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Can A Curse Engraved In Stone Bring Bad Luck?

 

By James Donahue

June 2005

 

The City of Carlisle, England, paid 10,000 pounds to have an artist design and make the 14-ton granite slab in 2001 to mark the town’s Millennium Gateway scheme. It was installed as the centerpiece of an underground gallery in the Tullie House Museum of historical relics.

 

In historical retrospect, the slab was engraved with a 1,069-word curse, issued by the Archbishop of Glasgow, Scotland, in 1524. The curse was an effort to keep the plundering Scots from raiding Carlisle, located just over the Scottish border.

 

After the slab was installed, Carlisle began experiencing a string of disastrous events that some people blamed on the curse. The town’s bakery burned down, there was an outbreak of hoof and mouth disease among the area livestock, the community suffered the worst local flood in more than a century, there was a rash of local factories closed and jobs lost, and the town’s football team lost so many games it was relegated from the area football league.

 

Things got so bad the town fathers began debating whether the curse on the stone was actually the cause of so much ill fortune. The media began calling the piece the Carlisle Cursing Stone.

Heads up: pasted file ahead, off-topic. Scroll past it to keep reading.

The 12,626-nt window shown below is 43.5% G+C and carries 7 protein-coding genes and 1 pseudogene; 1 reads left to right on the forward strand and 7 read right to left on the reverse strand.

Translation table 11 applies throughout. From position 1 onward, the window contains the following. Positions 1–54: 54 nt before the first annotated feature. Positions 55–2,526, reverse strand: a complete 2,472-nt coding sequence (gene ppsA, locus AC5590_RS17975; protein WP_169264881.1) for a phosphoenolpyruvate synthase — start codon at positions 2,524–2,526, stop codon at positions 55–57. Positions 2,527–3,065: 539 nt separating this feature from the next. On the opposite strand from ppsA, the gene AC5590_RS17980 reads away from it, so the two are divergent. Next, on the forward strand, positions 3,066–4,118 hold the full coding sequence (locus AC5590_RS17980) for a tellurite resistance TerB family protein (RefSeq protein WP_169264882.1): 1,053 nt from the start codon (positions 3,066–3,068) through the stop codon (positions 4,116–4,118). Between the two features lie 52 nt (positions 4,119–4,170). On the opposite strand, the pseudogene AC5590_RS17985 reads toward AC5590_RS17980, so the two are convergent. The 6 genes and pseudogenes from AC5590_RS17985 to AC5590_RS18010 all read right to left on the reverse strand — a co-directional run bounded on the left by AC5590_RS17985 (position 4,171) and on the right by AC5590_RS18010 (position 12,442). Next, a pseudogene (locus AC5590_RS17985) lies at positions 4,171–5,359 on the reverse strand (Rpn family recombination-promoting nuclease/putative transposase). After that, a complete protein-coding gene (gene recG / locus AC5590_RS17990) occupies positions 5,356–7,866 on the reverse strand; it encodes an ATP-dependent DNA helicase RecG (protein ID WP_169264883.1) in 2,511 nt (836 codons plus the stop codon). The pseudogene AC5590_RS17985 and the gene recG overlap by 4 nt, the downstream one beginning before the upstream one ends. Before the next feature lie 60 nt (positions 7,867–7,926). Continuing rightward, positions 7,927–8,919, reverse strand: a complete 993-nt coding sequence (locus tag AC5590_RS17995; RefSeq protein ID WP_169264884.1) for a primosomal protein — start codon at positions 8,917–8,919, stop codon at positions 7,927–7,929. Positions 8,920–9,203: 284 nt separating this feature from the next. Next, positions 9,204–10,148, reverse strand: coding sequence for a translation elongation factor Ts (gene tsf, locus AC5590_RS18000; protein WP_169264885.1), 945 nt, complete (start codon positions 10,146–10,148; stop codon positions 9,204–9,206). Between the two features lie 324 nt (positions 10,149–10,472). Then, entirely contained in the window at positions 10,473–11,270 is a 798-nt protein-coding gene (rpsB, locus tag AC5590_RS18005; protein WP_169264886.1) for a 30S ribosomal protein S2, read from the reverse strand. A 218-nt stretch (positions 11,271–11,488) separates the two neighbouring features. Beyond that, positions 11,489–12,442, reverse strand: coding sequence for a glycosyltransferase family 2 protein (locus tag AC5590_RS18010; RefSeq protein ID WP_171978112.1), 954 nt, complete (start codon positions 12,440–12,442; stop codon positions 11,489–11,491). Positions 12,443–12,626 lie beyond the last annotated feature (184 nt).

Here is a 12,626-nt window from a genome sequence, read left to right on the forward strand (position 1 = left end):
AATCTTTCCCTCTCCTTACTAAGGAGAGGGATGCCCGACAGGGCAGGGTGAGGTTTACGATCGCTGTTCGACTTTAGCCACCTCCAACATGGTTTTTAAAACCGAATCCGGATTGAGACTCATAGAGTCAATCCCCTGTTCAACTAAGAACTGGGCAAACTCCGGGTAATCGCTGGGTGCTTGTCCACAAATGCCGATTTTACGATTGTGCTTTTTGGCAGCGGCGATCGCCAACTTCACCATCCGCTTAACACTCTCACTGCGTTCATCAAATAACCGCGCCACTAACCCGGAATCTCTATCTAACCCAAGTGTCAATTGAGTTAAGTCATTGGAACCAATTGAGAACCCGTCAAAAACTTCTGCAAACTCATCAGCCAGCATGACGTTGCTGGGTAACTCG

Councillor Jim Tootle proposed that the stone be destroyed or at least moved outside the city boundaries. “The curse was laid in a serious fashion and it should be taken seriously. I’ve had phone calls from people concerned that this curse should be removed,” he said.

 

Tootle said that some folks believed that “the placing of a non-Christian artifact, based on an old curse on local families, would bring ill luck to the city.”

 

Vicar Kevin Davies wrote in his parish magazine that he thought the stone was “a lethal weapon” and called for the curse to be broken “both literally and spiritually for all time.”

 

But local artist Gordon Young, a descendant of one of the “reiver families” accused of raiding the town in the old times, objected. “They want to smash it to pieces,” he said. “It is a powerful work of art but it is certainly not part of the occult. If I thought my sculpture would have affected one Carlisle United result, I would have smashed it myself years ago.”

 

The Carlisle United is the name of the local football team. Never mind that three local people perished in the flood.

 

After much debate, the town fathers couldn’t muster enough votes to destroy the stone and it still remains in place at the museum. But the issue may not be over.

 

In the meantime, the council have asked Archbishop Mario Conti of Glasgow to lift the old curse, just in case it really is true.

 

A spokesman for the church said “the Archbishop would consider carefully any representation made to him by the civic or religious authorities in Carlisle.”

 

So we don’t know if he did or did not lift the curse. Perhaps he didn’t know how, since Christian cursing is not something done much these days.
















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